Gadfly: On Blame and the Criminal Justice System

It’s difficult to think of many more damaging, unproductive and pervasive human reflexes than blame. It permeates through all areas of society: from intimate and familial relationships to workplaces; from the political sphere to the mainstream media. Directed outwards, it leads to contempt and ostracisation; directed inwards, to depression and self-loathing.

To some, this might seem an unavoidable part of human life. It does not have to be. There is a significant difference between identifying culpability – that is, acknowledging the role one’s actions played in bringing about a negative outcome – and the act of blaming. The former is merely an assertion of causality; the latter, an exercise in moral superiority. To blame is to assert that one could have and should have acted differently and, therefore, to condemn for failing to do so.

This kind of conclusion is, of course, somewhat dependent on belief in free will. I have covered that topic in greater depth elsewhere, but suffice it to say that it is a belief that I – and a great number of modern neuroscientists – reject. In any case, not even the staunchest free will advocate would seriously assert that we make decisions in a vacuum; clearly, genetics, culture and the situations we perceive ourselves to be in contribute significantly to what we decide to do.

The decision-making process, as I see it, is essentially a matter of competing desires. Consider, for instance, a person considering cheating on their spouse: what decision they make will, essentially, comes down to whether or not the combination of physical desire and excitement triumphs over inhibiting factors such as fear of negative consequences or empathy for their partner. Stress, memory and ability to think clearly will all contribute to the decision made. This kind of interplay is present in all situations, whether it be committing a crime or choosing which breakfast cereal to eat in the morning.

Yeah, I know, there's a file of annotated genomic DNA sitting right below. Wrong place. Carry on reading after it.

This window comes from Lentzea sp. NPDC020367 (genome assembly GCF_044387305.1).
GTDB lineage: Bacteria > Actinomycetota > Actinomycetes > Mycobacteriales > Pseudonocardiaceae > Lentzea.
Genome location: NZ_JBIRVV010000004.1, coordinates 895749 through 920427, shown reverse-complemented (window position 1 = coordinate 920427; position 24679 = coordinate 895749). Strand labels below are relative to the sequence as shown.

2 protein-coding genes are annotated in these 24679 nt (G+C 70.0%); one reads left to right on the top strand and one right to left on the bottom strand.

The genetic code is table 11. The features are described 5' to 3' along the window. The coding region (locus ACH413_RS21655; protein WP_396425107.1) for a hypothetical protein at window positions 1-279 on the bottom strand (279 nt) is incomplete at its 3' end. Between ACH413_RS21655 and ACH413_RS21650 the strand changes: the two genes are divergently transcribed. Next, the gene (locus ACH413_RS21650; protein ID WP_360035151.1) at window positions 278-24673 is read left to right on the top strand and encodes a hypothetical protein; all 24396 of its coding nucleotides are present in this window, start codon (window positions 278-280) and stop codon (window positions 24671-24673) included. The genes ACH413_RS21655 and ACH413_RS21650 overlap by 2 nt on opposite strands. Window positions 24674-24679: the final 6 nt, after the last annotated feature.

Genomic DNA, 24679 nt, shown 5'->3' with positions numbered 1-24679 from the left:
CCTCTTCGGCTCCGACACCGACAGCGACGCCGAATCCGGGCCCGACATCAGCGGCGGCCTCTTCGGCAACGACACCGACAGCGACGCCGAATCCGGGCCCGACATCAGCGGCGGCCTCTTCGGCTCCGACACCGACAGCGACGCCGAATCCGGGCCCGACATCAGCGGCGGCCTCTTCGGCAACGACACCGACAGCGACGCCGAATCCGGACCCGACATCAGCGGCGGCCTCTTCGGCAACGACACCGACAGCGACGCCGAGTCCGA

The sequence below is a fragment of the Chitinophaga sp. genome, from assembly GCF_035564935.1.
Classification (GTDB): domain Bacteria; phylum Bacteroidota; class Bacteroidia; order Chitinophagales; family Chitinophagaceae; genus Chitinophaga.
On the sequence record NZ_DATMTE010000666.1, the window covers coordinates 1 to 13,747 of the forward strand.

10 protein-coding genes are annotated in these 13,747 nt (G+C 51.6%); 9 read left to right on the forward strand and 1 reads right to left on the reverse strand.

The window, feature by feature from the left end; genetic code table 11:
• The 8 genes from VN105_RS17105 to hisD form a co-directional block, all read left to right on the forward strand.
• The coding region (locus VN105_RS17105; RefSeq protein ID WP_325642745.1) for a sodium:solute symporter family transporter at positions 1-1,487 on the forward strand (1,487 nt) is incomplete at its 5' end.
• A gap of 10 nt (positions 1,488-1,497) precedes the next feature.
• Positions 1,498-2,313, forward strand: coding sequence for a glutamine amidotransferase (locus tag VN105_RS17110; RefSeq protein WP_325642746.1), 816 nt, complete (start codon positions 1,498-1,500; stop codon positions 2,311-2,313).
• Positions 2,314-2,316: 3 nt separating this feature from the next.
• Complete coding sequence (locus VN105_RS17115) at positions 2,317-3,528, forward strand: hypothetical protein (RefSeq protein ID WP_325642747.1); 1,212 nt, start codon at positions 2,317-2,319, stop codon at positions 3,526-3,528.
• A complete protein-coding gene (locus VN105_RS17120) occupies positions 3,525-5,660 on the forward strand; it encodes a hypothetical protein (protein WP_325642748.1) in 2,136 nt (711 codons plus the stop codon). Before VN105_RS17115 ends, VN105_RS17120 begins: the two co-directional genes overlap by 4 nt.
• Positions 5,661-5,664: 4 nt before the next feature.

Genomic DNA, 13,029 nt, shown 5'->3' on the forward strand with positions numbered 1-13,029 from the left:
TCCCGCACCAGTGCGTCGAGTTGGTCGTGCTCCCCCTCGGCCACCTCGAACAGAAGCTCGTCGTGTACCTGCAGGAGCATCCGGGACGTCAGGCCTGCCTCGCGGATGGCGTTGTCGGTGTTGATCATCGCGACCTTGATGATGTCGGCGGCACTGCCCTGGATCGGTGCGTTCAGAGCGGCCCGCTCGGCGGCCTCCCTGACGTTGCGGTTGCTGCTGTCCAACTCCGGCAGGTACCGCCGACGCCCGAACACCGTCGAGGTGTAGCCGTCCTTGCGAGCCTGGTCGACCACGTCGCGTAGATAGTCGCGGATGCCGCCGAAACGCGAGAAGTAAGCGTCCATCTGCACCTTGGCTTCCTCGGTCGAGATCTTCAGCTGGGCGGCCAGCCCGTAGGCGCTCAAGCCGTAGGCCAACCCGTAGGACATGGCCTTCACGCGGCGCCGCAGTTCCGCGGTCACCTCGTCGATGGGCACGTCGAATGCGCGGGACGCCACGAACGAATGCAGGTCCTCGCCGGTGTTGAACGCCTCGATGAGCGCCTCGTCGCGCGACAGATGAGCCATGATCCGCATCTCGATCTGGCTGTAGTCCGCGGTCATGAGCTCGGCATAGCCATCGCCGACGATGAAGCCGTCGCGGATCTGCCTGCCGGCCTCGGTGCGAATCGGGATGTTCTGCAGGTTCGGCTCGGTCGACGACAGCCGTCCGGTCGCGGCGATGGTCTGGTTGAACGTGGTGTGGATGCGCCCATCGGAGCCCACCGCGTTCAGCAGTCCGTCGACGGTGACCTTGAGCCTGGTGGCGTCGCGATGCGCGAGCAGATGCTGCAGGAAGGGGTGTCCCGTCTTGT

This is what makes the concept of free will so nonsensical. If these decisions are merely the results of factors out of our control — one, after all, does not choose what to desire or to what extent; such dispositions are inevitably some combination of extant personality traits and biology — then it is merely left to us to pick the option that feels ‘best’ at the time. That being so, how can we judge anyone else for making ‘wrong’ choices when we know that we would have done the same with their combination of genes, socialisation and stimuli?

Some will argue that it is important for an individual to take ‘responsibility’ for their actions. That is, I believe, a fallacy. The act of what is commonly supposed to constitute failing to accept personal responsibility – 'making excuses' – is usually either shifting the blame onto somebody else (the same fundamental error) or irrationally assuming helplessness (for instance, presuming that one's upbringing precludes one from not acting criminally). What is needed in such circumstances is not 'responsibility', and certainly not self-blame; what is needed is rational thought.

Even if this were not so, blame would still be highly problematic. Beyond matters of free will or morality, it simply doesn't achieve anything positive. Far better, surely, to deal with the negative consequences of certain actions, use them as learning experiences and work towards positive future goals than to indulge in recriminations over past events. This is a case eloquently argued by Sam Harris in his ‘crocodile’ analogy below: